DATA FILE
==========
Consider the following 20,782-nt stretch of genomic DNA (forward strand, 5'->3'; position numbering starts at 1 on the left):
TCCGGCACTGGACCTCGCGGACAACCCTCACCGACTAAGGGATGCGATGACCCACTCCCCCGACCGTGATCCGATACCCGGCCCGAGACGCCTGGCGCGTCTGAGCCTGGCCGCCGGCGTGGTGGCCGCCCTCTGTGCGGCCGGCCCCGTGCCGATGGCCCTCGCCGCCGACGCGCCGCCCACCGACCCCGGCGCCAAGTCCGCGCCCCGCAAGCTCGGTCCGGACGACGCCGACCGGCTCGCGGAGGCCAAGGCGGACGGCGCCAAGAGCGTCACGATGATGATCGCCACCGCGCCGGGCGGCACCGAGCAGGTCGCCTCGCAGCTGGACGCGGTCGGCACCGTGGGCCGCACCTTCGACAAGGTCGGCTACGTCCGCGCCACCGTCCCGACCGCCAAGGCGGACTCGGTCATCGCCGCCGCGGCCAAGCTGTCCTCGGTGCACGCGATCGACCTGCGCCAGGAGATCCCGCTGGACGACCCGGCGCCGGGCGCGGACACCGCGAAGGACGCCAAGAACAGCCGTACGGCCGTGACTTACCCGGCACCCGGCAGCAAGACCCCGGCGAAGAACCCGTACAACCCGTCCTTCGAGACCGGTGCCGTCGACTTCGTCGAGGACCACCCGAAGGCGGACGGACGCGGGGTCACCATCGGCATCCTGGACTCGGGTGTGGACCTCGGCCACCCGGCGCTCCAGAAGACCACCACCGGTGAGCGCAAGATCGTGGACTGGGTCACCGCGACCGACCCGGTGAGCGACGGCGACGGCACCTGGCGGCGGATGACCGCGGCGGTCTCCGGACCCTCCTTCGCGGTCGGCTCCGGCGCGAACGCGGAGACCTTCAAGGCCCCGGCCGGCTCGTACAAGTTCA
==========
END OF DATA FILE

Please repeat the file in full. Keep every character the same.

Consider the following 20,782-nt stretch of genomic DNA (forward strand, 5'->3'; position numbering starts at 1 on the left):
TCCGGCACTGGACCTCGCGGACAACCCTCACCGACTAAGGGATGCGATGACCCACTCCCCCGACCGTGATCCGATACCCGGCCCGAGACGCCTGGCGCGTCTGAGCCTGGCCGCCGGCGTGGTGGCCGCCCTCTGTGCGGCCGGCCCCGTGCCGATGGCCCTCGCCGCCGACGCGCCGCCCACCGACCCCGGCGCCAAGTCCGCGCCCCGCAAGCTCGGTCCGGACGACGCCGACCGGCTCGCGGAGGCCAAGGCGGACGGCGCCAAGAGCGTCACGATGATGATCGCCACCGCGCCGGGCGGCACCGAGCAGGTCGCCTCGCAGCTGGACGCGGTCGGCACCGTGGGCCGCACCTTCGACAAGGTCGGCTACGTCCGCGCCACCGTCCCGACCGCCAAGGCGGACTCGGTCATCGCCGCCGCGGCCAAGCTGTCCTCGGTGCACGCGATCGACCTGCGCCAGGAGATCCCGCTGGACGACCCGGCGCCGGGCGCGGACACCGCGAAGGACGCCAAGAACAGCCGTACGGCCGTGACTTACCCGGCACCCGGCAGCAAGACCCCGGCGAAGAACCCGTACAACCCGTCCTTCGAGACCGGTGCCGTCGACTTCGTCGAGGACCACCCGAAGGCGGACGGACGCGGGGTCACCATCGGCATCCTGGACTCGGGTGTGGACCTCGGCCACCCGGCGCTCCAGAAGACCACCACCGGTGAGCGCAAGATCGTGGACTGGGTCACCGCGACCGACCCGGTGAGCGACGGCGACGGCACCTGGCGGCGGATGACCGCGGCGGTCTCCGGACCCTCCTTCGCGGTCGGCTCCGGCGCGAACGCGGAGACCTTCAAGGCCCCGGCCGGCTCGTACAAGTTCA